Indian IT industry to oppose US bill on visa fee hike
The Indian IT industry will soon take up with the US Administration and the Congress the impact of the imminent hike in visa fee on its on-site engineers deployed in American firms.india Updated: Aug 13, 2010 15:51 IST
The Indian IT industry will soon take up with the US Administration and the Congress the impact of the imminent hike in visa fee on its on-site engineers deployed in American firms.
"We understand that US President Barak Obama will sign the bill into law later in the day (Friday). We will soon work with his government and the Congress to mitigate the impact upon our IT firms," industry's representative body Nasscom said in a statement on Friday.
Expressing frustration over the profound lack of understanding in the US Congress of the contribution by the Indian IT firms to the American economy through innovation and job creation, Nasscom president Som Mittal said the revised fee may discourage some firms from hiring talent needed to expand and create more jobs.
"The US government has a legitimate right to protect its borders, but foreign firms should not be asked to bear the cost of this," Mittal asserted.
Unmindful of India and corporate America's concerns, Obama is set to sign into law the legislation to secure the US-Mexico border with $600 million raised by hiking fee on H1-B and L-1 work visas, used largely by Indian IT bellwethers TCS, Infosys, Wipro and Satyam Mahindra.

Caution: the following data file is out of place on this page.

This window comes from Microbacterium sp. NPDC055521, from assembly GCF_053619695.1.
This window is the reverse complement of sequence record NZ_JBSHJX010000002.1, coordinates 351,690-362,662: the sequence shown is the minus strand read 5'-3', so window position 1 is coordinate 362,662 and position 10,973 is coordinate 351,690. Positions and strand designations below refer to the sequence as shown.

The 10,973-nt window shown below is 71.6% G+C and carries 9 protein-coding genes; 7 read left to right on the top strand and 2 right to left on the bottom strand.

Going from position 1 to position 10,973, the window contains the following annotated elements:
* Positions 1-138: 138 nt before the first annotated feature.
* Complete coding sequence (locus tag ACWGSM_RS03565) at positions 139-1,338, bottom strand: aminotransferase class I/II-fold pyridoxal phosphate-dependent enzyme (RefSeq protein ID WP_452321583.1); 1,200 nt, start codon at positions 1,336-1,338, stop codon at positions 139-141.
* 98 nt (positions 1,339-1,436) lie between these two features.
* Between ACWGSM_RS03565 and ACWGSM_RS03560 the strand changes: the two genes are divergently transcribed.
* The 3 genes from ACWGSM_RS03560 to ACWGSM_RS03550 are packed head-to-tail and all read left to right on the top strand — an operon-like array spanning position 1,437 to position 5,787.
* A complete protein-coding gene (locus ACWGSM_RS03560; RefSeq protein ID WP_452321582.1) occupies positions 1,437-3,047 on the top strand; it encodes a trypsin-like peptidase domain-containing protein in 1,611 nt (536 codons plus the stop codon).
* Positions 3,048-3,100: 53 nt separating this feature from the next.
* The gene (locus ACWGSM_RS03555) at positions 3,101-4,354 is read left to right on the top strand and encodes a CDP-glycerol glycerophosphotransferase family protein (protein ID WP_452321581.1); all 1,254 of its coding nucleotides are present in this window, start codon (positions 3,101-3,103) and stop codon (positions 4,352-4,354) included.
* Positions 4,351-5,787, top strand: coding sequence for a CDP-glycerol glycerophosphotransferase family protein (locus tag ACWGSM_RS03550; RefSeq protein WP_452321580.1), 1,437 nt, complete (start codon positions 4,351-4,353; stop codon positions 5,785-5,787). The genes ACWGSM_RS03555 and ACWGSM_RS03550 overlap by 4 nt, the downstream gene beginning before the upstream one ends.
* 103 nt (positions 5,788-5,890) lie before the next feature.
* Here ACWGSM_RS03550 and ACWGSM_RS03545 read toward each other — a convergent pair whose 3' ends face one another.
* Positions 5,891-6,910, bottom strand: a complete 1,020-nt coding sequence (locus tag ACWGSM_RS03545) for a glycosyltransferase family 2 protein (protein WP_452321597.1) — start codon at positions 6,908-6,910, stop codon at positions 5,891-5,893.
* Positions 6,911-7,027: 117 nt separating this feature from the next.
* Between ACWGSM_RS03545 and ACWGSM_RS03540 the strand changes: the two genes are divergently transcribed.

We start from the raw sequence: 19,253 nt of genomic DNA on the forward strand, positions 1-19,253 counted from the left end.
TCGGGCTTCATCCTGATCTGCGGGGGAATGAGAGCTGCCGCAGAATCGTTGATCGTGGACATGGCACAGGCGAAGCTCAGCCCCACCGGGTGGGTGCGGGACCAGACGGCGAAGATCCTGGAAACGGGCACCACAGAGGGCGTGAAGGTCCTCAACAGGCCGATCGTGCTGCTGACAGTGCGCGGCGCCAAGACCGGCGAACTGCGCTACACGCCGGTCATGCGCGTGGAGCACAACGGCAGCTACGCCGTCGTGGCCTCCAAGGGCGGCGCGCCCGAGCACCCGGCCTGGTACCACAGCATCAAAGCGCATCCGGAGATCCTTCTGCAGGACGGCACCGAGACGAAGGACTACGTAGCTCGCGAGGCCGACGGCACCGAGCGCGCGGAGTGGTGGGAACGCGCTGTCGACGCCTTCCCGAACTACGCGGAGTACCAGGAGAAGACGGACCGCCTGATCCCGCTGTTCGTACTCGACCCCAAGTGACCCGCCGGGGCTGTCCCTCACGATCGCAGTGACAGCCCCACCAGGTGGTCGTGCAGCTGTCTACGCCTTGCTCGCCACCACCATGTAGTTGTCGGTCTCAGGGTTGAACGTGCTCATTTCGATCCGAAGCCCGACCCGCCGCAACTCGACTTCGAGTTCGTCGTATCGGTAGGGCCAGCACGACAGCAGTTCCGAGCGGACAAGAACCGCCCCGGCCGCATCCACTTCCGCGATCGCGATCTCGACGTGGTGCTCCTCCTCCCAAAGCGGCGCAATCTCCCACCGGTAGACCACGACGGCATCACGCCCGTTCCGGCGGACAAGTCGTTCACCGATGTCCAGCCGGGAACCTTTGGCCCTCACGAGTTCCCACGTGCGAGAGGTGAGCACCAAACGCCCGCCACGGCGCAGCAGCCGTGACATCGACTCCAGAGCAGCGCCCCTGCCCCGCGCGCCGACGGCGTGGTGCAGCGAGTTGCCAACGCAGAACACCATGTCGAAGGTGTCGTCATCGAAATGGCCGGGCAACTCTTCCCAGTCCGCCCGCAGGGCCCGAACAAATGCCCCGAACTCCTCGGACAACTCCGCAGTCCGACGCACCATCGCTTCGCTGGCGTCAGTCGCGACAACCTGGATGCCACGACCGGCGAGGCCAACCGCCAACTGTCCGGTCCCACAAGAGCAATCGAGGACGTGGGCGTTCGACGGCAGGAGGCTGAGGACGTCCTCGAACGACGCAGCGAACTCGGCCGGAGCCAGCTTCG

In fact, a summary of the bill named all the four Indian firms-Wipro, Tata, Infosys and Satyam, which send thousands of employees each year to the US to work at their clients' locations as technicians and engineers.
The legislation proposes to raise the fee on H-1B visas for companies, which have over 50 percent of their employees on such visas for skilled professionals to $2,320 from $320. Similarly, the fee on L-1 visas given to multi-national transferees is hiked to $2,270 from $320.
Though the Indian IT industry accounts for a fraction of the US technology business, Mittal said it was shocking that US Democratic Senator Charles Schumer chose to blame the Indian firms for all generic issues such as growing unemployment, lower wages and students not taking up technology education.
"It is also disheartening that lack of interest for American students to go in for technology education is being linked to this," Mittal pointed out.
Schumer, a lead sponsor of the measure who branded Indian IT major Infosys as a "chop shop" during the Senate debate, offered up the bill, and fellow Democratic Senator Benjamin Cardin gavelled it approved.
The H-1B visa applied by Indian firms is related to the US employment scenario. In 2009, the top 10 Indian companies filed for only 4,555 visas, a mere six percent of the total visas issued.
Noting that the bill and Schumer's comments were election rhetoric and based on a flawed logic that was discriminatory, Mittal regretted that the senator chose to ignore facts and the role the Indian IT industry played in enhancing the US business competitiveness.
"The Indian industry has added significantly to the US competitiveness and its professionals have been good citizens, contributing to social security, local taxes, creating local employment, and contributing to the community," Mittal noted.
Mittal also hinted that the proposed law would impact the pace and level of cooperation between India and the US at the government and business levels.